So, I’m learning Blackboard and starting to read some of the class materials.

    I can’t wait to get started, and I’ll share my experiences along the way.

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    Madison+ UX 2015 Thoughts (Part One)

    July 15th, 2015 by Steve | Comment on Madison+ UX 2015 Thoughts (Part One) | Filed in Accessibility News, user experience

    Madison+ UX

    This past weekend, I attended the Madison+ UX conference in, you guessed it, Madison, Wisconsin.

    My primary motivation was to support my friend and colleague Mike Kornacki, who was there to present Experience Innovation: The New Design Imperative.

    Long story short, the conference was overall amazing. There was an outstanding lineup of speakers beginning to end.

    I could go on at length about all the presentations, over multiple posts, but instead I’ll just do some quick one-liners.

    Update: Okay, I lied – I’m going to split this up into two posts because I don’t want this is to a novel, and yet I don’t want to marginalize any of the presentations!

    Thoughts (in no particular order), Part One:

  • Pamela Pavliscak‘s “Gen Z and the Future of Technology” was a fascinating look at how technology use and expectations has evolved with each generation (and yet Gen Z’ers typically have the worst devices in their household!)
  • Colleen Bos of Bos Meadery has given me a whole new interest in mead. They use a fascinating, science-based approach to making mead better than traditional methods. It’s also a drier, sparkling variety, versus the ones I’ve had in the past that were too sweet for my liking.
  • Chris Coyier was a whirling dervish in delivering a great presentation about how (and when) to leverage SVG in delivering visuals, including animations and iconography.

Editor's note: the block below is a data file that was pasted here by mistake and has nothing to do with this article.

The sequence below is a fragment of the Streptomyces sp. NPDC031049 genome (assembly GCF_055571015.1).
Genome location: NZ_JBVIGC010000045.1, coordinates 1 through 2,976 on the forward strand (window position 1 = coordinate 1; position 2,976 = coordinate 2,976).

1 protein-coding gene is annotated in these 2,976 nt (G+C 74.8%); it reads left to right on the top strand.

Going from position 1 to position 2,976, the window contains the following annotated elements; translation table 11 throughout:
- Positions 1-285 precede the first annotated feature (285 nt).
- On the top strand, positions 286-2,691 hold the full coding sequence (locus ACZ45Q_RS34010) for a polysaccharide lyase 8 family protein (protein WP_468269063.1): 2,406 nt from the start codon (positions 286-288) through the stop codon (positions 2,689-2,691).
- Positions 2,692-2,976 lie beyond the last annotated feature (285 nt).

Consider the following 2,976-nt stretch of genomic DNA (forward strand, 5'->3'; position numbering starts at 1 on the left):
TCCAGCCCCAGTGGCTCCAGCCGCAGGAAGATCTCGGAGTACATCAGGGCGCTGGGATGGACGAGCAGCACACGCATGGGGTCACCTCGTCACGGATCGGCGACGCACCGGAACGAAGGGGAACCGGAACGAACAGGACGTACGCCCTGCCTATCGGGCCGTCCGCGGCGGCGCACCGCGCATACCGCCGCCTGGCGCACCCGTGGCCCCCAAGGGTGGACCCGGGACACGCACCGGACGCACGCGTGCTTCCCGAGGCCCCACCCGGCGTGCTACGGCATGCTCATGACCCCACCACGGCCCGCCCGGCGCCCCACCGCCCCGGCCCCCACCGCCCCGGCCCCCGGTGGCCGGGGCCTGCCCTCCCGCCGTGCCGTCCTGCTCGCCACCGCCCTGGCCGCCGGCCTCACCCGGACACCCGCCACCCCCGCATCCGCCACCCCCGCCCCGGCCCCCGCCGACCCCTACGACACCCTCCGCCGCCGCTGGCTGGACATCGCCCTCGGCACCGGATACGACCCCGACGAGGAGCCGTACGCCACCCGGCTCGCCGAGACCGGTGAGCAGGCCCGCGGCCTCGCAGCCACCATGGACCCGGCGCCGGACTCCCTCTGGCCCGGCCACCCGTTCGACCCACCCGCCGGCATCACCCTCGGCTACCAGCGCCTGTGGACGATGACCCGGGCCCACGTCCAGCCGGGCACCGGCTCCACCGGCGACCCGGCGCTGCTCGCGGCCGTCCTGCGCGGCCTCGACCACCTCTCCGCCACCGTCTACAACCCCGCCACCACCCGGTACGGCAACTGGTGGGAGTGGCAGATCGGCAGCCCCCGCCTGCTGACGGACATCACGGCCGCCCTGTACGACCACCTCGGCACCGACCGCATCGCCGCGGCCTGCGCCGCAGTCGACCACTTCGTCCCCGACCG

• Lis Pardi’s “In Defense of the Floppy Disk” was a compelling study into not overthinking the icons we use to convey common actions on the web. Just because younger generations haven’t used things like floppy disks or rolodexes doesn’t necessarily mean they don’t understand what their symbology represents.
  • Lis Pardi presenting In Defense of the Floppy Desk

    Next time, I’ll share more…

    The sad news is that this is the last Madison+ UX (formerly UXMad), at least in its present form. There seems to be interest in continuing it, so hopefully grass roots will keep it going.

    In any case, special thanks to Jim Remsik and the Adorable crew for coordinating such a great conference.

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    More Awful CAPTCHA

    July 13th, 2015 by Steve | 1 Comment on More Awful CAPTCHA | Filed in Accessibility Thoughts

    Minutes ago, I tried logging into Hilton HHonors, and was rewarded with not one but two terrible examples of CAPTCHA.

    First off, I got this one, asking me to identify the ice cream in a series of crappy images:

    Apparently I missed one, because then they made me go through it again. I had to find the pasta examples in their images.


    Mercifully, I succeeded the second time.

    There are reasonably effective, accessible ways to weed out machines from human beings, but these aren’t examples of that. Slapping a series of terrible pictures on the screen and asking the user to find what food items or whatever else they can identify poses visual impediments as well as cognitive.